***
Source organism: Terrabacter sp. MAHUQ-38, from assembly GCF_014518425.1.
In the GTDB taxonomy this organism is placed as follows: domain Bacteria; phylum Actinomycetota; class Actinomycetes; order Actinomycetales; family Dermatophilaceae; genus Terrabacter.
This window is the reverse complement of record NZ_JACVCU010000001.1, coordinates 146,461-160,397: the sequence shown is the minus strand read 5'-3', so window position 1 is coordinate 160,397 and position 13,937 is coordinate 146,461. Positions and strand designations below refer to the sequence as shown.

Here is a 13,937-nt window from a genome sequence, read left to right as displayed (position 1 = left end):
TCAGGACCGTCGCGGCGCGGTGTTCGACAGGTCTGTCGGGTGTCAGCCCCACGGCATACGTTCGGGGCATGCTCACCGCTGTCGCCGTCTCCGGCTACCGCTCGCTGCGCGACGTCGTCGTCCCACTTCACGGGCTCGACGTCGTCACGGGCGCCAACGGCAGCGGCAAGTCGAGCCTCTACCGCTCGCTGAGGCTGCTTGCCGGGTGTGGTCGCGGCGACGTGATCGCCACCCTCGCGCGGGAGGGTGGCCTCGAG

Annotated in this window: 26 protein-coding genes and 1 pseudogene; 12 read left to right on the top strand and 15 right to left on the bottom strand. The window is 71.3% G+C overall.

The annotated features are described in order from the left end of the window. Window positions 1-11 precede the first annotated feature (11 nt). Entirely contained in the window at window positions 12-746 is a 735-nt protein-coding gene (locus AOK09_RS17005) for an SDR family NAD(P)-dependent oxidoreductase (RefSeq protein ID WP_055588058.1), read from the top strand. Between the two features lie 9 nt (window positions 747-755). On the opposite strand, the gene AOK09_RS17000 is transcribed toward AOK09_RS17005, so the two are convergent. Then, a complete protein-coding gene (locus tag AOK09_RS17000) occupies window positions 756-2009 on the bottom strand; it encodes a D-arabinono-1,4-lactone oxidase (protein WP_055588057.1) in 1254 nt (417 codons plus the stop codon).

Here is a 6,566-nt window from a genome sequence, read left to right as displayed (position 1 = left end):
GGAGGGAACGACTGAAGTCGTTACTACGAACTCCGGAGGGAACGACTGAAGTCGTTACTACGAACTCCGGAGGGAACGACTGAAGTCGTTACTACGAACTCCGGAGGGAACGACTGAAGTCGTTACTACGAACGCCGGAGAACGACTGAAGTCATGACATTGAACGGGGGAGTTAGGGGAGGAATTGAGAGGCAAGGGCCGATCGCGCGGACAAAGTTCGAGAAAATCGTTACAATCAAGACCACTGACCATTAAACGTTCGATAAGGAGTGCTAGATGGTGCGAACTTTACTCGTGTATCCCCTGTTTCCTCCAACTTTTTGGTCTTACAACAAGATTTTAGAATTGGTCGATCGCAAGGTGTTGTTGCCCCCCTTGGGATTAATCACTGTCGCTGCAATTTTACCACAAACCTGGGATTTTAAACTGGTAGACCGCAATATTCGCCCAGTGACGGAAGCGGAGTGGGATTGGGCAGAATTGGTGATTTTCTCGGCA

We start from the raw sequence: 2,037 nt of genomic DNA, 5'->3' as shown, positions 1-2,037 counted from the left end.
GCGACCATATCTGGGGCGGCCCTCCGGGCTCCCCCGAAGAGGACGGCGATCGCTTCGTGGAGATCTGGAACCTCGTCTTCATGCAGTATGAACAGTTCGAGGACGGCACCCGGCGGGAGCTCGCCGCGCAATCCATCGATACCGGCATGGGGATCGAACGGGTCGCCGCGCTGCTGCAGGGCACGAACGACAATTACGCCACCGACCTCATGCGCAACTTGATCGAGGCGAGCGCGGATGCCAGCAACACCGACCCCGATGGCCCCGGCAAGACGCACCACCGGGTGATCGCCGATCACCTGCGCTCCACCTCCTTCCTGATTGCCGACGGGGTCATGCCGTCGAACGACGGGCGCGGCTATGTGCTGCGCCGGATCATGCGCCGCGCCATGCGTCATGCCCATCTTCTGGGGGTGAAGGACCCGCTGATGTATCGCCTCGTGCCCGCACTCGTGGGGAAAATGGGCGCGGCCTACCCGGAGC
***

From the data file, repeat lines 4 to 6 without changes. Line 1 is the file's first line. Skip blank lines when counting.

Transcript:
Here is a 13,937-nt window from a genome sequence, read left to right as displayed (position 1 = left end):
TCAGGACCGTCGCGGCGCGGTGTTCGACAGGTCTGTCGGGTGTCAGCCCCACGGCATACGTTCGGGGCATGCTCACCGCTGTCGCCGTCTCCGGCTACCGCTCGCTGCGCGACGTCGTCGTCCCACTTCACGGGCTCGACGTCGTCACGGGCGCCAACGGCAGCGGCAAGTCGAGCCTCTACCGCTCGCTGAGGCTGCTTGCCGGGTGTGGTCGCGGCGACGTGATCGCCACCCTCGCGCGGGAGGGTGGCCTCGAG

Annotated in this window: 26 protein-coding genes and 1 pseudogene; 12 read left to right on the top strand and 15 right to left on the bottom strand. The window is 71.3% G+C overall.